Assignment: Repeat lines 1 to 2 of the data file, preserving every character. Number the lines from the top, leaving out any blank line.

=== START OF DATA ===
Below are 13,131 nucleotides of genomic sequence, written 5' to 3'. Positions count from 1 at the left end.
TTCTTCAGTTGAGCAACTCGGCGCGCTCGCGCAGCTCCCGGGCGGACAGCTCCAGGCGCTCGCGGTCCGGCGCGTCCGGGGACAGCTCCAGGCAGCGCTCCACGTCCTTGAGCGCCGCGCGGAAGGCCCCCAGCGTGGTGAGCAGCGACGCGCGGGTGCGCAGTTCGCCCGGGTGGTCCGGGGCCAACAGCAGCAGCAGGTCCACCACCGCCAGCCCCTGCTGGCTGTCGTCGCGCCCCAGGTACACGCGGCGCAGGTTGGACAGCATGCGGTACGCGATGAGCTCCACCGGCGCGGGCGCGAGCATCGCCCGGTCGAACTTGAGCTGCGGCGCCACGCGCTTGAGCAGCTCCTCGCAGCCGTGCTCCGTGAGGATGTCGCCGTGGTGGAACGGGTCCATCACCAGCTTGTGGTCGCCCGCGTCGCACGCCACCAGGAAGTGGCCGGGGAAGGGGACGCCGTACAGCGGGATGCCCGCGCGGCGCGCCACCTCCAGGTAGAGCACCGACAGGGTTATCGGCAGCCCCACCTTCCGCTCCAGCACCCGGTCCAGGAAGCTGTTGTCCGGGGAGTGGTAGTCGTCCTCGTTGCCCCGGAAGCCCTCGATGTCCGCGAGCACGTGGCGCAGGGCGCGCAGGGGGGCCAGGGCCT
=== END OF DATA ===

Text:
Below are 13,131 nucleotides of genomic sequence, written 5' to 3'. Positions count from 1 at the left end.
TTCTTCAGTTGAGCAACTCGGCGCGCTCGCGCAGCTCCCGGGCGGACAGCTCCAGGCGCTCGCGGTCCGGCGCGTCCGGGGACAGCTCCAGGCAGCGCTCCACGTCCTTGAGCGCCGCGCGGAAGGCCCCCAGCGTGGTGAGCAGCGACGCGCGGGTGCGCAGTTCGCCCGGGTGGTCCGGGGCCAACAGCAGCAGCAGGTCCACCACCGCCAGCCCCTGCTGGCTGTCGTCGCGCCCCAGGTACACGCGGCGCAGGTTGGACAGCATGCGGTACGCGATGAGCTCCACCGGCGCGGGCGCGAGCATCGCCCGGTCGAACTTGAGCTGCGGCGCCACGCGCTTGAGCAGCTCCTCGCAGCCGTGCTCCGTGAGGATGTCGCCGTGGTGGAACGGGTCCATCACCAGCTTGTGGTCGCCCGCGTCGCACGCCACCAGGAAGTGGCCGGGGAAGGGGACGCCGTACAGCGGGATGCCCGCGCGGCGCGCCACCTCCAGGTAGAGCACCGACAGGGTTATCGGCAGCCCCACCTTCCGCTCCAGCACCCGGTCCAGGAAGCTGTTGTCCGGGGAGTGGTAGTCGTCCTCGTTGCCCCGGAAGCCCTCGATGTCCGCGAGCACGTGGCGCAGGGCGCGCAGGGGGGCCAGGGCCT